This is a matter of gentleness and kindness. You are not there to score one over on him. Listen to what he says. Perhaps you are in the wrong. If so, make haste to apologize. Church discipline is never easy, but if it is neglected a brother may be lost. I have no truck with the sort of thought control that some elders exert over their flock. There are many things over which Christians may legitimately differ. Nothing should be forced on secondary matters. We have a responsibility to teach and protect young believers, but we must also help the more mature believer to grow. Sometimes we come ac cross inflexibility so that we might cry out with Oliver Cromwell, "I beseech ye in the bowels of Christ consider that ye may be mistaken!" But we should be winsome, patient, considerate and kind with those who disagree with us. Our resource should be Scripture, not tradition or experience.

What about our rights? Paul certainly stood up for his in Philippi when he was wrongly jailed as a Roman citizen. But I a impressed by his attitude in 1 Corinthians chapter 6 where he tells us that it is better to be wronged or cheated than go to law. The gospel is what it is all about, not our dignity or pride. That said in our secular culture, Christians should stand up for the right to believe, to witness and to change our belief if that is what we need to do. Some of the legislation we have seen recently is a direct attack on the life of the Gospel.

But we should not go out of our way to manufacture issues and hit headlines. Some of the situations that have hit the press seem to me contrived and they could have been settled by negotiation or even a simple apology. It is almost as if the publicity were more important than the issue.

In a survey this week 71% of British people said that they considered themselves to be Christians. With that many people not clearly understanding their faith there is a harvest field waiting to be reaped without bothering arguing with a small number of verbose and attention seeking atheists.

Bribing patients

Yesterday, Sir Michael Rawlins, the head of NICE (what they call a death committee in America) was on the radio talking about whether to bribe people to stay healthy.

Once the public exchequer assumes responsibility for people's healthcare it has a financial interest in limiting its costs. Much healthcare expenditure is related to lifestyle choices - smoking, drinking, lack of exercise and doing drugs. True freedom would allow people do make these choices, though they can make the payment if they choose badly. But I don't want them doing it on my dollar. Even without government healthcare, I pick up some of the cost - spousal beatings, road traffic accidents, environmental health hazards, police, the courts, abandoned children etc.

There are studies that show that free gym membership, free self-help groups and the like can change bad habits and reduce later expenditure on treatment of coronary heart disease, diabetes and the like. So should government engage in a sort of libertarian paternalism to change people's habits?

There is a moral question. Should the honest, worthy poor pay for the feckless? And if we admit a carrot, when should we admit a stick?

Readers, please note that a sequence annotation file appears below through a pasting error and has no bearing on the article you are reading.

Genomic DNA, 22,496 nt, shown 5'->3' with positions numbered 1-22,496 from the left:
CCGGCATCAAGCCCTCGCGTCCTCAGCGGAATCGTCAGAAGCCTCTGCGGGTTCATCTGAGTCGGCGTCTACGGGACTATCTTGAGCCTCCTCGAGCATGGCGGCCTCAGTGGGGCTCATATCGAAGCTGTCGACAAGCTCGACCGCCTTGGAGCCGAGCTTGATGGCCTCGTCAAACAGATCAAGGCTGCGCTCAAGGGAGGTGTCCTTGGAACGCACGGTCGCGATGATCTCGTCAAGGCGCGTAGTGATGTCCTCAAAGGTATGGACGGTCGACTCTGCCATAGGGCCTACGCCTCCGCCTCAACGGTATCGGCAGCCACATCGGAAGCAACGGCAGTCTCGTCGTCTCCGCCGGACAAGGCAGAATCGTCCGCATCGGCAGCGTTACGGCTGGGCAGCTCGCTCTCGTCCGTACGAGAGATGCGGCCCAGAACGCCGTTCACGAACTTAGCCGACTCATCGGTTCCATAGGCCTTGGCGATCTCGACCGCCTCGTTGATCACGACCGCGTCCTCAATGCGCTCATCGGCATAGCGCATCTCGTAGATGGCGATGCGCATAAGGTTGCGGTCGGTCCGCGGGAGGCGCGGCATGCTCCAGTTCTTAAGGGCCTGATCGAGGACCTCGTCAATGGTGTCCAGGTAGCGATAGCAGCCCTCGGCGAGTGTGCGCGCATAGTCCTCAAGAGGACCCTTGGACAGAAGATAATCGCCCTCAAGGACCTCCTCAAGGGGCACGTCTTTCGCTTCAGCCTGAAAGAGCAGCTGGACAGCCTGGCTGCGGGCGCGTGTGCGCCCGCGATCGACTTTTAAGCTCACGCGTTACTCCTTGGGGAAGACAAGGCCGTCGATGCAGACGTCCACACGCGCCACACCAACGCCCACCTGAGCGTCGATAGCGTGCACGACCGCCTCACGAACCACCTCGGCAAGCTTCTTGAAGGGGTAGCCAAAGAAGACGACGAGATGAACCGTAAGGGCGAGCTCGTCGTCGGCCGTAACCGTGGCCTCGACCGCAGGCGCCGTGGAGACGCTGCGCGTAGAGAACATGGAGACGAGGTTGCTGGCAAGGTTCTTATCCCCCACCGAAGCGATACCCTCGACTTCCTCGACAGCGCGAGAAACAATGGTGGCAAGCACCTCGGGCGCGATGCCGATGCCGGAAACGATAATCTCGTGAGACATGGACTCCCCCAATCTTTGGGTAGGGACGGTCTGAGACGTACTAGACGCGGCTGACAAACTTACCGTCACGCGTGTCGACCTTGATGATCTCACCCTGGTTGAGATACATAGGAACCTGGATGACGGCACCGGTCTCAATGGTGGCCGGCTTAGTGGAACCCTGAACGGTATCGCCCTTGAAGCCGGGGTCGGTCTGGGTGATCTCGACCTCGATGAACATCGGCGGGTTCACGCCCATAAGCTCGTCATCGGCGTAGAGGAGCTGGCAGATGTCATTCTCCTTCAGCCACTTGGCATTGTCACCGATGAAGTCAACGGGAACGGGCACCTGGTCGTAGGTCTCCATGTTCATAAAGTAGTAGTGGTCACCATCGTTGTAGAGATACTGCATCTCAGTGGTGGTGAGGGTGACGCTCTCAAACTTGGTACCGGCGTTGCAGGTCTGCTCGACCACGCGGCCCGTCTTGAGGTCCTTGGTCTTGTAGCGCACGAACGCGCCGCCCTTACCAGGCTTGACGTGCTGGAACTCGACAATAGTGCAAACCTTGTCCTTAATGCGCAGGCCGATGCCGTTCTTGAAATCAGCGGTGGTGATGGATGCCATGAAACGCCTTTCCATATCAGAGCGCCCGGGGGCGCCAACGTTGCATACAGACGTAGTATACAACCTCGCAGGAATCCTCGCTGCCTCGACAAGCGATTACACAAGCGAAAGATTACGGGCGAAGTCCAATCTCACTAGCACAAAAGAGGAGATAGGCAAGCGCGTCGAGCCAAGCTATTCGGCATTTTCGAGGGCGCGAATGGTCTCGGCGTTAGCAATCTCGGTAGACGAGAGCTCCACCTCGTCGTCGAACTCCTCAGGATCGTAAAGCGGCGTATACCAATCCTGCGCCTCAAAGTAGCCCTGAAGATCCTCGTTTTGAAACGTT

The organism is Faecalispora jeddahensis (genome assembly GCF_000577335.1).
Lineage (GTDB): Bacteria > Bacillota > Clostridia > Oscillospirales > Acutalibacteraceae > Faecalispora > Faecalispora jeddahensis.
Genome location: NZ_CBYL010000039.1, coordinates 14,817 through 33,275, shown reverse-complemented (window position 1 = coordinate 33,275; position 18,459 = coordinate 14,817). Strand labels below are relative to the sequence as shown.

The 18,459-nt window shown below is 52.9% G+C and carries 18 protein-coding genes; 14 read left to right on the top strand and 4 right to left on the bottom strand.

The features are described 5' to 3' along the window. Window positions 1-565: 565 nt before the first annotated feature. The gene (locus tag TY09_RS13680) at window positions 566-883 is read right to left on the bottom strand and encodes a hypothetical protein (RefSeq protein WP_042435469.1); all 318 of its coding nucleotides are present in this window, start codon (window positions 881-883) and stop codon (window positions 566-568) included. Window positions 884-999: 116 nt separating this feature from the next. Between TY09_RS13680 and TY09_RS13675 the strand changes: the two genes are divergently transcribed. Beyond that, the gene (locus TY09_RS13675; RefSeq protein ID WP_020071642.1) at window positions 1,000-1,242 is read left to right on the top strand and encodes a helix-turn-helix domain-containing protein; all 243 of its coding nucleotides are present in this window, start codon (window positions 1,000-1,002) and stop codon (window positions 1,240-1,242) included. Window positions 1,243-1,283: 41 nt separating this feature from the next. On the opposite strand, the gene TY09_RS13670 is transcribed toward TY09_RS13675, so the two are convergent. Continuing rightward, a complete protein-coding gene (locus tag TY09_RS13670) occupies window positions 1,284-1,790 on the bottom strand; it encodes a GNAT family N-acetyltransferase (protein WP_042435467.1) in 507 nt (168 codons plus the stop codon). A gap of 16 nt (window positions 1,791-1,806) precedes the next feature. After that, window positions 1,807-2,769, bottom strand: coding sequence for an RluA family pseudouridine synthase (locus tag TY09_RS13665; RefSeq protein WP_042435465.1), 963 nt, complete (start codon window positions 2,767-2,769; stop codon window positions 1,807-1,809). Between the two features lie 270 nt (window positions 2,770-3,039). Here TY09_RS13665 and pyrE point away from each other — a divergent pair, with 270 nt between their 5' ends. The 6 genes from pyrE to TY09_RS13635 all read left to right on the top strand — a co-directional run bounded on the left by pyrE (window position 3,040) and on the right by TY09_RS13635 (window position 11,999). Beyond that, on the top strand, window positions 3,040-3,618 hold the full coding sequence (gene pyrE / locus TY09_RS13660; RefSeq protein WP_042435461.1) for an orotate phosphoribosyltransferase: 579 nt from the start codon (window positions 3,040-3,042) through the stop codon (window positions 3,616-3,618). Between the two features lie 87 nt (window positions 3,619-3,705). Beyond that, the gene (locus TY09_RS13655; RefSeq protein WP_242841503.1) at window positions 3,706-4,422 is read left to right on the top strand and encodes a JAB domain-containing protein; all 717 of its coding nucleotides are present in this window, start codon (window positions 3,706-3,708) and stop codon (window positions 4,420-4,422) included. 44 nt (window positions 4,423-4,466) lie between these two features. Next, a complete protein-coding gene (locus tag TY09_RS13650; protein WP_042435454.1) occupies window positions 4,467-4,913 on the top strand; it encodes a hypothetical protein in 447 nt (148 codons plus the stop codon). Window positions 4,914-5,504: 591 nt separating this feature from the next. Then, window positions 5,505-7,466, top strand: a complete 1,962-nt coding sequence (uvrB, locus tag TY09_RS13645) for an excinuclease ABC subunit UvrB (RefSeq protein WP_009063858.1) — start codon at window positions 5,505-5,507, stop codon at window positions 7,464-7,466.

Thaler and Sunstein would suggest a 'nudge' rather than money. One suggestion: a would-be non smoker opens a checking account. For every day the cost of her cigarettes goes in the bank. On any day there is no deposit, the bank empties the account into that of her least favorite charity - (Free Palestinians for example).

New Labour Leader but not Nu-Labor

Has Ed Milliband made a Faustian pact with the Unions in order to get himself elected? Union leaders have been all over the television - big, burly men, without sensitivity or charm. I must say that I am not attracted to this type of politics.

Trades Unions began not far from here in Tolpuddle, and no doubt they were essential for the progress of this country from feudalism to democracy. The solidarity that gave its name to the Polish Union movement essential to the downfall of communism has its place. It is a formidable weapon, but it can be misused. In the 1960s movies like I'm all right, Jack and The Angry Silence portrayed how terrible union power could be, and the era of Red Robbo at British Leyland showed how right Barbara Castle was to try and control the Unions and silly Jim Callaghan (IMHO even worse than Gordon Brown as a Prime Minister) was to oppose her. Thankfully Margaret Thatcher had the courage of her conviction to defeat Scargill.

We must never let the Unions reclaim power by bully-boy tactics. The Panda as they call Ed Milliband must declare his independence from them or Labor is in for more Michael Foot years.

Monday, September 27, 2010

BCL-3 in CLL

There are a lot of BCL genes - at least 10 that I know of. BCL-1 is involved in mantle cell lymphoma and BCL-2 in follicular lymphoma. BCL-3 is associated mainly with a rather rare type of CLL.

A paper published in Brit J Haematol (Rossi et al 2010; 150:702-4) brings us up to date on the subject. Several short series of case reports have identified that these cases with the t(14;19) translocation as being CLL with atypical morphology, tending not to express CD23, having a low Matutes score, being associated with trisomy 12, unmutated IGHV genes, and biased usage of IGHV4-39. There has also been a suggestion that such cases are more likely to transform to Richter's disease, but this has not been substantiated.